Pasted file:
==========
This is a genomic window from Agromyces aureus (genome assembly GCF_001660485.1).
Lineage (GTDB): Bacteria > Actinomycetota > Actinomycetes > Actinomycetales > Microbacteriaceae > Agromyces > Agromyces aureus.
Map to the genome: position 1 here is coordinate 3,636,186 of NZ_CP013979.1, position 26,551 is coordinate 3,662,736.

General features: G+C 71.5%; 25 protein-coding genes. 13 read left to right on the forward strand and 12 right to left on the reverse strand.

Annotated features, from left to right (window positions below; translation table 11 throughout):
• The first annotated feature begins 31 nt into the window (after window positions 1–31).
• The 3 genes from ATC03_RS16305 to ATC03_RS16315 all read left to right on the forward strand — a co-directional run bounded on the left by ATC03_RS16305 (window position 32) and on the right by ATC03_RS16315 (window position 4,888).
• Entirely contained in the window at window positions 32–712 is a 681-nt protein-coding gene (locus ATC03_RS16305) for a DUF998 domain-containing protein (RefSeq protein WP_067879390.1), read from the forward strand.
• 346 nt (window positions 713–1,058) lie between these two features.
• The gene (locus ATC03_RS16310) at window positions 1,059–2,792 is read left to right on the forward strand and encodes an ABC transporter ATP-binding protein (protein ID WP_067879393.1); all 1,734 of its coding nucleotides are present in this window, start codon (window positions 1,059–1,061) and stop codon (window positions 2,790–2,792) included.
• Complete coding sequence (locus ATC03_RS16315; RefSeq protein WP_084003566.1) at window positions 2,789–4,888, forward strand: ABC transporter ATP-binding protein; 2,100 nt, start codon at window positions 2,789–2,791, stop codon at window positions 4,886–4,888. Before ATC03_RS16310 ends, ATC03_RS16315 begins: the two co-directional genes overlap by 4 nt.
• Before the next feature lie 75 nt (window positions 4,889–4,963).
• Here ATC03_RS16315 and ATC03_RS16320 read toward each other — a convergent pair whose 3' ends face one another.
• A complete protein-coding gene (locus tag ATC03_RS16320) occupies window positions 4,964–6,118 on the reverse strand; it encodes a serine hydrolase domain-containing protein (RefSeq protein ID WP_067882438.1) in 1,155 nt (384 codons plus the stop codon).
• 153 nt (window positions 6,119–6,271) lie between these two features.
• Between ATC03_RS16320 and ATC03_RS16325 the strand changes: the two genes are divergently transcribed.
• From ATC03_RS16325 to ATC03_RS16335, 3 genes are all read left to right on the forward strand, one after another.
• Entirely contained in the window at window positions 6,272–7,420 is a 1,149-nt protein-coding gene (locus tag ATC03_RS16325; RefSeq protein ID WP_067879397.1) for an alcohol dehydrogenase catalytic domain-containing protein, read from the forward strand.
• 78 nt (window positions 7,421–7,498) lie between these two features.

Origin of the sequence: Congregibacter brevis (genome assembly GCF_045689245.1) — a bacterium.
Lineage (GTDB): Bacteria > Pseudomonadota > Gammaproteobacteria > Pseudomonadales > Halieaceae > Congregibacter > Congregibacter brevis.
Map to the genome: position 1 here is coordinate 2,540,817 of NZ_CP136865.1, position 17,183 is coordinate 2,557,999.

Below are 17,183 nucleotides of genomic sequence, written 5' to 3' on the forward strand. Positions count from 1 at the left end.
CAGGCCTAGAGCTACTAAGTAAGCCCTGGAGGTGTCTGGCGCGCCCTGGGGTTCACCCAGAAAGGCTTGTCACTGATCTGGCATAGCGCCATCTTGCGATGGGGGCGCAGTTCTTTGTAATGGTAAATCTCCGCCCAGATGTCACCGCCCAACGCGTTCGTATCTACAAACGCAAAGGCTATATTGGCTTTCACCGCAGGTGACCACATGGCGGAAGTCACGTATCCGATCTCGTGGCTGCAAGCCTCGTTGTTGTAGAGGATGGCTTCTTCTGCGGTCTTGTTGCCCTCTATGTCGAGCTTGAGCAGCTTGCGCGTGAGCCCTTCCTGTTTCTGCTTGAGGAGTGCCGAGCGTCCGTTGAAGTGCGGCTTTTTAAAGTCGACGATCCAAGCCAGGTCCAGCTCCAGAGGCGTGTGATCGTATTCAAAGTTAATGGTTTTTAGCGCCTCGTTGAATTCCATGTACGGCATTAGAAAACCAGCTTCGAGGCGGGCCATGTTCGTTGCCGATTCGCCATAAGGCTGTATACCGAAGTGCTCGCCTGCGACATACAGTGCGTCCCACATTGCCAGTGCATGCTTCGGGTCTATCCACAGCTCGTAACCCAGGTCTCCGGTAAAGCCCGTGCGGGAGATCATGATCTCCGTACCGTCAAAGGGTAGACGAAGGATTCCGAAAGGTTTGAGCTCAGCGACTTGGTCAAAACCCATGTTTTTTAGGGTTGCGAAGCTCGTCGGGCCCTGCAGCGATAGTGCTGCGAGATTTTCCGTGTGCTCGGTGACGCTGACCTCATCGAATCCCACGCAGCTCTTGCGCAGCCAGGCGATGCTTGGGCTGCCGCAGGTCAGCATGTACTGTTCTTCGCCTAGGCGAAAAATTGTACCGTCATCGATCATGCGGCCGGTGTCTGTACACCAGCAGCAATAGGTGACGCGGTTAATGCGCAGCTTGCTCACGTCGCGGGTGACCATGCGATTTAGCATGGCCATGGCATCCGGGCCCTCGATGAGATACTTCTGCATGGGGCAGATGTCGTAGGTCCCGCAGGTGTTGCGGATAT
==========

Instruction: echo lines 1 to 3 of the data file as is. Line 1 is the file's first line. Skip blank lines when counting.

This is a genomic window from Agromyces aureus (genome assembly GCF_001660485.1).
Lineage (GTDB): Bacteria > Actinomycetota > Actinomycetes > Actinomycetales > Microbacteriaceae > Agromyces > Agromyces aureus.
Map to the genome: position 1 here is coordinate 3,636,186 of NZ_CP013979.1, position 26,551 is coordinate 3,662,736.